Jackpotting attacks add new dimension to ATM security concerns
ATMIA recommends review of relevant Best Practices and increased vigilance
SIOUX FALLS, SD (February 20, 2018) — Although ATM “jackpotting” has only just recently made an appearance in the U.S, ATMIA (the ATM Industry Association) security committees and consultants have been devoting significant effort over the past twelve months to update key Best Practices manuals, which will assist U.S. ATM operators in combatting this new threat. In addition, ATMIA is working with the FBI and cyber-security experts to develop additional anti-jackpotting strategies.
In some ways, the new rash of attacks is surprising, in that it is more complex and represents greater risk for the perpetrator compared to skimming, for example. Jackpotting is both a physical attack and a malware attack. It requires forceful access to the ATM’s internal components, followed by the injection of malware, which will cause the ATM to continuously dispense cash. The U.S. Secret Service issued a cautionary press release about the potential threat on January 26, 2018. However, American Banker reports that the first instance of jackpotting in the U.S. may have been a known case in Denver last October.
ATMIA members have access to up-to-date Best Practices for both physical security and cyber security. Relevant manuals include:
Best Practices for ATM Physical Security, Version 3
Best Practices for ATM Cabinet Security and Physical Key Management
ATM Cyber Security Briefing Paper, Version 3
Preventing ATM Malware, Black Box and Cyber-Attacks
Attendees at the ATMIA U.S. annual conference earlier this month had an opportunity to attend a break-out session presented by the U.S. Secret Service. In addition to the planned content on anti-skimming, the speaker provided a real-time update on efforts to shut down jackpotting attempts.
“Unfortunately, we have learned from experience that criminals don’t go away when one type of attack or another becomes more difficult or less lucrative,” said David Tente, executive director for ATMIA USA. “One of the advantages of our global footprint, though, is that when a new type of attack moves into the U.S. market from another region, we already have Best Practices in place – it’s not new to us.”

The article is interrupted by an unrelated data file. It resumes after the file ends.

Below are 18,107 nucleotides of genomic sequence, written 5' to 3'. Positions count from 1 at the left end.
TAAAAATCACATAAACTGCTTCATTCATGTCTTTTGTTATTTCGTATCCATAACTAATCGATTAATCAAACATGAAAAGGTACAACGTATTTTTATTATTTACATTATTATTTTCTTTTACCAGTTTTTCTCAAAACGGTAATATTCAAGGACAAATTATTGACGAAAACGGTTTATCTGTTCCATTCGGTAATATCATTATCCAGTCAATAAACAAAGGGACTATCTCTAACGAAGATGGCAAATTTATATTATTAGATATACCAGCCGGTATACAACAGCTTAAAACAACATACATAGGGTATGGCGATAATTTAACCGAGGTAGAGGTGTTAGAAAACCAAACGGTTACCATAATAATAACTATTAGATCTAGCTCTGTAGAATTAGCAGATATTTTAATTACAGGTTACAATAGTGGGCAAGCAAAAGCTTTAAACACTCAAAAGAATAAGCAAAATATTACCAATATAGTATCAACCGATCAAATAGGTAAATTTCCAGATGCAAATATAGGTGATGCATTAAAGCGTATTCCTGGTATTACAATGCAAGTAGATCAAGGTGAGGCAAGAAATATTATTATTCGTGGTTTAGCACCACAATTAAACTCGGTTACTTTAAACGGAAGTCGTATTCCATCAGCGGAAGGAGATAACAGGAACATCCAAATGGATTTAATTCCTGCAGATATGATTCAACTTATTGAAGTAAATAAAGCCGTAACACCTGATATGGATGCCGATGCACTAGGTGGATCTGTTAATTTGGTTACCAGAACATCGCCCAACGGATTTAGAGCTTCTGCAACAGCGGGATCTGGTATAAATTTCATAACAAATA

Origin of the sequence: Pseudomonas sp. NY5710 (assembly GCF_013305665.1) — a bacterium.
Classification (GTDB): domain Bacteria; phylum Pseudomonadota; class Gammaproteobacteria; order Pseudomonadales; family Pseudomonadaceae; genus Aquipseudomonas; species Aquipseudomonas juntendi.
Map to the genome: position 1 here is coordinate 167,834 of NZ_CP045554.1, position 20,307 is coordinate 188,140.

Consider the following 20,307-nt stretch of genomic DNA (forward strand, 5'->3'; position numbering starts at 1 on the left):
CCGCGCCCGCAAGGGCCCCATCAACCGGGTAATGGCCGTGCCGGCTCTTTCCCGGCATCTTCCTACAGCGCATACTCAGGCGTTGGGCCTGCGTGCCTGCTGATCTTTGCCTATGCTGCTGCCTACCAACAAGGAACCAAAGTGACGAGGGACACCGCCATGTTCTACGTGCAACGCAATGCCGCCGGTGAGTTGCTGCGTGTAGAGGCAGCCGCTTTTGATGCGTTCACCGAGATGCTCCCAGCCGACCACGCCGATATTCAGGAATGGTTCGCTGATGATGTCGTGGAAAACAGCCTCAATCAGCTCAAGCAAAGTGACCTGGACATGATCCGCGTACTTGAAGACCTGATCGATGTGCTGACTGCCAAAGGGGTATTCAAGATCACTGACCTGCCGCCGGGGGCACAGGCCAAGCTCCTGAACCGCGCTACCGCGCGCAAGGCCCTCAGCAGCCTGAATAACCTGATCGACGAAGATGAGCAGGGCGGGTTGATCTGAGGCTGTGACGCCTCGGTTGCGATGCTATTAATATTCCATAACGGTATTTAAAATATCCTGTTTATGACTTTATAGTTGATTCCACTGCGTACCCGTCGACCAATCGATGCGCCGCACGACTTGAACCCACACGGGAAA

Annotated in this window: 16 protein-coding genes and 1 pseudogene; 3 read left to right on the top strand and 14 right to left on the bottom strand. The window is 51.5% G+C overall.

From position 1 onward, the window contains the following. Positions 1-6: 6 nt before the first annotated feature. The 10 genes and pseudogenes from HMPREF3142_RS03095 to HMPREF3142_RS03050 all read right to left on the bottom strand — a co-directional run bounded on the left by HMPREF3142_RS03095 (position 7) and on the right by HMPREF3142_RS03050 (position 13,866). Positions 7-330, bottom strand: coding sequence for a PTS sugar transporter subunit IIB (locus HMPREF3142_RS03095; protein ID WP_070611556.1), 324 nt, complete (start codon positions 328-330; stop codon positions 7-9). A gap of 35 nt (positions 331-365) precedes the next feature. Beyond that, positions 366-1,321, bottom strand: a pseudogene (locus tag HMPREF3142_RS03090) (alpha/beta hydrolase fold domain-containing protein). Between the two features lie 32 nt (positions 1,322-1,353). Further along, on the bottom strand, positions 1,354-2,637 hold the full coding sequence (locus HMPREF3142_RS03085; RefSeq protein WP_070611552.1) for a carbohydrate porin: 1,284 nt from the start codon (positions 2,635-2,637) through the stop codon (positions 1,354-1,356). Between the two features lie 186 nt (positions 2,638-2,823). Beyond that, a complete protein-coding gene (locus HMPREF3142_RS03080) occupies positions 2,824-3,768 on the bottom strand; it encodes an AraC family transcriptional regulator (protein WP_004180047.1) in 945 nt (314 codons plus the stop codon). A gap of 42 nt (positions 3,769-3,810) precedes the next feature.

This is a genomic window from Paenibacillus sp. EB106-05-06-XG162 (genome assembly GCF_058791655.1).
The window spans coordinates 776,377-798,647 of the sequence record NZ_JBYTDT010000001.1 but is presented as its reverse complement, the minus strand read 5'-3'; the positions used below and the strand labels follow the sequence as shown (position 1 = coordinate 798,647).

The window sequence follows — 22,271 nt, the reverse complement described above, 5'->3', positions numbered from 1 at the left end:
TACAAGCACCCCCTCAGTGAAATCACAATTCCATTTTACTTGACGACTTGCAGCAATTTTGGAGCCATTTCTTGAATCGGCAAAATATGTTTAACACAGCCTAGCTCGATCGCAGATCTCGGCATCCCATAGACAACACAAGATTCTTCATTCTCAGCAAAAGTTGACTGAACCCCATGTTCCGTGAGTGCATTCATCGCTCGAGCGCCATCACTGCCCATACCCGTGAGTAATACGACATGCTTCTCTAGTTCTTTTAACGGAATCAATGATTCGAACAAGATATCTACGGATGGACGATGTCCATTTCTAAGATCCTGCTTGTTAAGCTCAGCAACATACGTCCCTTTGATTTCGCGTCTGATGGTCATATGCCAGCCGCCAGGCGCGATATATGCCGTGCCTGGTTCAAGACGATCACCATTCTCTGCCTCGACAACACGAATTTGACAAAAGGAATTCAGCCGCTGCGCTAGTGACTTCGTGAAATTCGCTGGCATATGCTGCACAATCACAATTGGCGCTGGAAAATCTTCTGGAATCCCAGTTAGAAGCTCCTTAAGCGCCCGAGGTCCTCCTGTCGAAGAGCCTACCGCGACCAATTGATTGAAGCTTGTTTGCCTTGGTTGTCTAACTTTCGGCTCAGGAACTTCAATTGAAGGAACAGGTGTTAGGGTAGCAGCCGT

ATMIA will also issue a fact-based information sheet, compiled with the assistance of the U.S. Secret Service and FBI, within the next week.
ATMIA is the leading non-profit trade association representing the entire global ATM industry. ATMIA serves more than 10,000 members from over 650 participating companies in 70 countries spanning the whole ATM ecosphere, including financial institutions, independent ATM deployers, equipment manufacturers, processors and a plethora of ATM service and value-added solution providers. ATMIA provides education, advocacy and connections to help its members keep abreast of industry news and developments; increase knowledge and professionalism; improve operational efficiencies; understand and influence regulatory processes; participate in the local, regional and global ATM community; and forge new relationships to advance their businesses. Founded in 1997, ATMIA has active chapters in the United States, Canada, Europe, Latin America, Asia-Pacific, Asia, Africa, India and the Middle East focusing on the unique needs and issues of each region. For more information, please visit atmia.com. Follow us on LinkedIn, Twitter, Facebook or YouTube.